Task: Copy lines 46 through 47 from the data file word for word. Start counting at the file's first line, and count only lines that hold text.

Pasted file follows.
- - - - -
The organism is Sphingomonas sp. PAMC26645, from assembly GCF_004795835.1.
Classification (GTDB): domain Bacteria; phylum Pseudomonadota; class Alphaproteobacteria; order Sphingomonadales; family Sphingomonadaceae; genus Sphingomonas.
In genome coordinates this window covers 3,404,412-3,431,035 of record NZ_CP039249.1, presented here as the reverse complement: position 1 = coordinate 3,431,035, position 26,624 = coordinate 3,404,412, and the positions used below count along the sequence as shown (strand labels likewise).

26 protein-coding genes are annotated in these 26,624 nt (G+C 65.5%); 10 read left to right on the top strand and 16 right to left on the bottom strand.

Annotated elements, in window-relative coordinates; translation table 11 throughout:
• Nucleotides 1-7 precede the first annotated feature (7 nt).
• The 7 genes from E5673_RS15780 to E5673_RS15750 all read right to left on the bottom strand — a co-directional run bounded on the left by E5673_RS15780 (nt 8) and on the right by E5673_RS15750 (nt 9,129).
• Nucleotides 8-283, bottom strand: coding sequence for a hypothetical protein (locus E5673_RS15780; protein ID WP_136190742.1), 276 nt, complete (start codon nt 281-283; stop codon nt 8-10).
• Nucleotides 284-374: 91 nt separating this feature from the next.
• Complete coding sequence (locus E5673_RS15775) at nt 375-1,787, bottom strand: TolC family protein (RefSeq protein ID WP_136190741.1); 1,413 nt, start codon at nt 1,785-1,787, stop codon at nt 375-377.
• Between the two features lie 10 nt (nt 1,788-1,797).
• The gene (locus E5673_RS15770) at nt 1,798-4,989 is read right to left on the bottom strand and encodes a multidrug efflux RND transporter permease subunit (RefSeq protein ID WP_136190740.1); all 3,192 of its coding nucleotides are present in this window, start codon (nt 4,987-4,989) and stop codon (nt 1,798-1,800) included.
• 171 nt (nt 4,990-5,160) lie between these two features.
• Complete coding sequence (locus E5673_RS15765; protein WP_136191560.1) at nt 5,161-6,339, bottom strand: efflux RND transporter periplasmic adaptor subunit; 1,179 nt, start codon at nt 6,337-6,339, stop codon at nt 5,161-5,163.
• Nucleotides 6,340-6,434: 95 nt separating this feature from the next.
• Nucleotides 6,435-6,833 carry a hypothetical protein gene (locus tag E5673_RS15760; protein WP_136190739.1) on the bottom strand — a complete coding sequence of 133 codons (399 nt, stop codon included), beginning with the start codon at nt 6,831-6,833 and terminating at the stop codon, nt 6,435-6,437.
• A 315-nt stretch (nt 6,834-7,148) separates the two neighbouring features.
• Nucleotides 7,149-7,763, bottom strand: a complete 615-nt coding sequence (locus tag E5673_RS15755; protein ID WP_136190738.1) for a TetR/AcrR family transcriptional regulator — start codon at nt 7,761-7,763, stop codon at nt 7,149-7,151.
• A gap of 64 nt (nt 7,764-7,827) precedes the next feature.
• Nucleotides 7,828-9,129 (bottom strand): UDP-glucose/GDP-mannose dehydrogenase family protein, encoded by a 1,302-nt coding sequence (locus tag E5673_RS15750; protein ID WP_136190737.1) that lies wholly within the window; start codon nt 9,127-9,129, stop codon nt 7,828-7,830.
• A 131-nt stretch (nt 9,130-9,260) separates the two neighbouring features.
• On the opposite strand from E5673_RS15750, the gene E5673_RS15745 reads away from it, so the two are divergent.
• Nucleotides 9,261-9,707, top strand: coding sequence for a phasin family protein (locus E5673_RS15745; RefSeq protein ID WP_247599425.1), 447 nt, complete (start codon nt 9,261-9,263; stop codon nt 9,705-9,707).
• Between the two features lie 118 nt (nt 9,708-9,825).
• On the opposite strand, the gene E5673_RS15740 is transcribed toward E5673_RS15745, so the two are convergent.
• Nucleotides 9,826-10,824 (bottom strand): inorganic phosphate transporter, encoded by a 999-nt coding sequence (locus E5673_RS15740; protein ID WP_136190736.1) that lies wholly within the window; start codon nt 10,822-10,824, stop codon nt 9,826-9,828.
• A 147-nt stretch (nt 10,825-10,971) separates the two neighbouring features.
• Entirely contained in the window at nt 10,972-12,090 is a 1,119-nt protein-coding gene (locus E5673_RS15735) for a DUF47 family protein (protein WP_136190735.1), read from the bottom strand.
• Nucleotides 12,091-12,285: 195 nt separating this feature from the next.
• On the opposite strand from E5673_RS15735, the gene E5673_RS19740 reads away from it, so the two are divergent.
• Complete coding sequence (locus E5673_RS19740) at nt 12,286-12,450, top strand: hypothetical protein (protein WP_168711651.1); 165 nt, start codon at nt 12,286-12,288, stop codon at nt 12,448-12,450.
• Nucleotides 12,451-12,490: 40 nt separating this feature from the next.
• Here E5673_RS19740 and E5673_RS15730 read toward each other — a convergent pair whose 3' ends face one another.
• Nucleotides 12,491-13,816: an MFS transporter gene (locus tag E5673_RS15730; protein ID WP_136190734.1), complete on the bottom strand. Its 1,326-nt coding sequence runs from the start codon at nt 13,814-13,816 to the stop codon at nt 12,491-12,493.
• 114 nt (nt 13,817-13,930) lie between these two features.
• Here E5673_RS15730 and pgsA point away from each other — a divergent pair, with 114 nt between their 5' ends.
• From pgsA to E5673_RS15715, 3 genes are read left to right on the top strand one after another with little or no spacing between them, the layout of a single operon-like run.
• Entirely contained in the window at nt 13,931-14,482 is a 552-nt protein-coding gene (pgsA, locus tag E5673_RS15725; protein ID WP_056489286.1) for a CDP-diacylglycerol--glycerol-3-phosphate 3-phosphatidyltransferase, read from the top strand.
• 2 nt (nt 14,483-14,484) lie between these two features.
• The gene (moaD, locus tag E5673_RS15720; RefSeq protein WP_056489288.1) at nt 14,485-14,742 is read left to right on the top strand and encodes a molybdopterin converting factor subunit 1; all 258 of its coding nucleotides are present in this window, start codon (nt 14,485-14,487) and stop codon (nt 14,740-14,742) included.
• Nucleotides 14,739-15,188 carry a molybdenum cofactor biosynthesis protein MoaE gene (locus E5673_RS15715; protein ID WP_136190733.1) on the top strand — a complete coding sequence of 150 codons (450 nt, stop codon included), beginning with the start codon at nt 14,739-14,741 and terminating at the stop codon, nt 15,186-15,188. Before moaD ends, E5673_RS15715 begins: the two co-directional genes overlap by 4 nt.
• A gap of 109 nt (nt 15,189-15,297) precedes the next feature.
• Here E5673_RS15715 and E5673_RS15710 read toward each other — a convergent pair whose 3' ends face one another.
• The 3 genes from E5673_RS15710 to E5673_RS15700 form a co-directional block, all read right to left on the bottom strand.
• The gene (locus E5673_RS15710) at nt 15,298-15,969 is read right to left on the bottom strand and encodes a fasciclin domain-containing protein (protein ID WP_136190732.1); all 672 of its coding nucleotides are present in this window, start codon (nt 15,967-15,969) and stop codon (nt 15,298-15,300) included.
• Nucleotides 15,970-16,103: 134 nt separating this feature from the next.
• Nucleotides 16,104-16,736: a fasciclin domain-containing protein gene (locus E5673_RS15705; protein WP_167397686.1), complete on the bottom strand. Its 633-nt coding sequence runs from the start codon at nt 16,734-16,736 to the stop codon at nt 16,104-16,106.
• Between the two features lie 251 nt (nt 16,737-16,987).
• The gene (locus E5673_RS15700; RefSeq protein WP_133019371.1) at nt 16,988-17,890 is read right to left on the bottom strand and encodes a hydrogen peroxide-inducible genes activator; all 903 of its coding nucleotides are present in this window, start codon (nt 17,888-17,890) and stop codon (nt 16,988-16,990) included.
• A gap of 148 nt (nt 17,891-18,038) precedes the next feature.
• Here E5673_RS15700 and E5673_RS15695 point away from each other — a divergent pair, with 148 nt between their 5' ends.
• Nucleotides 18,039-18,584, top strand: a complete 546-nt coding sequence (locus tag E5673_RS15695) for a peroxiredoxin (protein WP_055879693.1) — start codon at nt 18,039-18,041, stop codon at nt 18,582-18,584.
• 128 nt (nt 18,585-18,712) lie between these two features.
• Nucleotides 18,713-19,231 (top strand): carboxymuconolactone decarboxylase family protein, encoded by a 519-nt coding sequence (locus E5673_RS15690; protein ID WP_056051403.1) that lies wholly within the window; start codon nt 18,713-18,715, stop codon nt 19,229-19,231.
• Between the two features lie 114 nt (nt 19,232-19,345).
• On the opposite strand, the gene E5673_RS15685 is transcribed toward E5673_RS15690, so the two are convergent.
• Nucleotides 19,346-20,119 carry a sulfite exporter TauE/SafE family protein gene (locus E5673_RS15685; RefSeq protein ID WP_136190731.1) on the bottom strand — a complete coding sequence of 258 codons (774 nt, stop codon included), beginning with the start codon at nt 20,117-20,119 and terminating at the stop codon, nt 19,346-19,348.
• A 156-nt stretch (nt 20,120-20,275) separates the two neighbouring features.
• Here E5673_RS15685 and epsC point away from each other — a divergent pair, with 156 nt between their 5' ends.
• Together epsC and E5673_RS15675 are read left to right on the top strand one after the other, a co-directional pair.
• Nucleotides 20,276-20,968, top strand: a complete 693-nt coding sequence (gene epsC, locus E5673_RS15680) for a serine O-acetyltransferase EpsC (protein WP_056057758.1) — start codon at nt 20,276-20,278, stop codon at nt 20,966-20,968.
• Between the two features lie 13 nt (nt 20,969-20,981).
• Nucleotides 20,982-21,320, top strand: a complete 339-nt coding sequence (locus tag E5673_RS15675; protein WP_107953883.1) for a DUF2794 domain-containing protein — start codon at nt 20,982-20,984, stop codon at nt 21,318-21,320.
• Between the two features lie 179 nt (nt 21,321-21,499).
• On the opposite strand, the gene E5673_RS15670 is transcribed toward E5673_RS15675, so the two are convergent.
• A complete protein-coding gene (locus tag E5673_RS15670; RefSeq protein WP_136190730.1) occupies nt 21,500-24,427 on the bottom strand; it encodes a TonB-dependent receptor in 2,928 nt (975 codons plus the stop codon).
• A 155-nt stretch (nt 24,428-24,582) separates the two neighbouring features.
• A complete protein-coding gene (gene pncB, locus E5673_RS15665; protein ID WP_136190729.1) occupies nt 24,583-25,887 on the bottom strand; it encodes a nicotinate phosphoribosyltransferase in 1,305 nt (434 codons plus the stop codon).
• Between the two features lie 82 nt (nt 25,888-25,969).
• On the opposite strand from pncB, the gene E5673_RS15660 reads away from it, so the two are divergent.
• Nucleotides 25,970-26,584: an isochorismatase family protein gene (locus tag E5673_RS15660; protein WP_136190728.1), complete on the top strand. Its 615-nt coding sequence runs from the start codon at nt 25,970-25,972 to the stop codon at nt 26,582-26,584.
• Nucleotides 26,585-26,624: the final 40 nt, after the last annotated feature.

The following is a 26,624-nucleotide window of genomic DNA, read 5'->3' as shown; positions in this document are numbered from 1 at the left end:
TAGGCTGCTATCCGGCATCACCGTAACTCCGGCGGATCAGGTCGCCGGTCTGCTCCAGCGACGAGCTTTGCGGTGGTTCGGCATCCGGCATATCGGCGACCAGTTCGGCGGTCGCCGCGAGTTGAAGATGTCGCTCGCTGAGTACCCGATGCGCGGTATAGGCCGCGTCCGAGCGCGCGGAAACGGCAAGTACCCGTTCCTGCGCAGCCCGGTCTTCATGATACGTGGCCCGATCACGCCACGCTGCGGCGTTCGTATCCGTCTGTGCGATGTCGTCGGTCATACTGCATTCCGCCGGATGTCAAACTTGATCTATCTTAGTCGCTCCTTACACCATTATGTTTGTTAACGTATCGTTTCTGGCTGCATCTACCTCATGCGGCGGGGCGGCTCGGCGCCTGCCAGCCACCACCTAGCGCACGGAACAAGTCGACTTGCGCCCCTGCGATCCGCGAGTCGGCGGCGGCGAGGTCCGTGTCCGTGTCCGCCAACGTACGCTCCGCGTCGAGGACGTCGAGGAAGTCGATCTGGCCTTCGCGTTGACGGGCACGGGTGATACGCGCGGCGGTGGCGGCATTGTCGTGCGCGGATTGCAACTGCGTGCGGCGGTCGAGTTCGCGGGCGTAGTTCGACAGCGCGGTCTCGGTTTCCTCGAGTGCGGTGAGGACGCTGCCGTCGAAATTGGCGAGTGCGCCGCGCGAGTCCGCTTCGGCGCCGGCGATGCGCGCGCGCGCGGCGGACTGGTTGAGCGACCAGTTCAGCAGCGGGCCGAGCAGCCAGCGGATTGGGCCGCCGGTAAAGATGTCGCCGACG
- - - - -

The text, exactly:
• Nucleotides 15,970-16,103: 134 nt separating this feature from the next.
• Nucleotides 16,104-16,736: a fasciclin domain-containing protein gene (locus E5673_RS15705; protein WP_167397686.1), complete on the bottom strand. Its 633-nt coding sequence runs from the start codon at nt 16,734-16,736 to the stop codon at nt 16,104-16,106.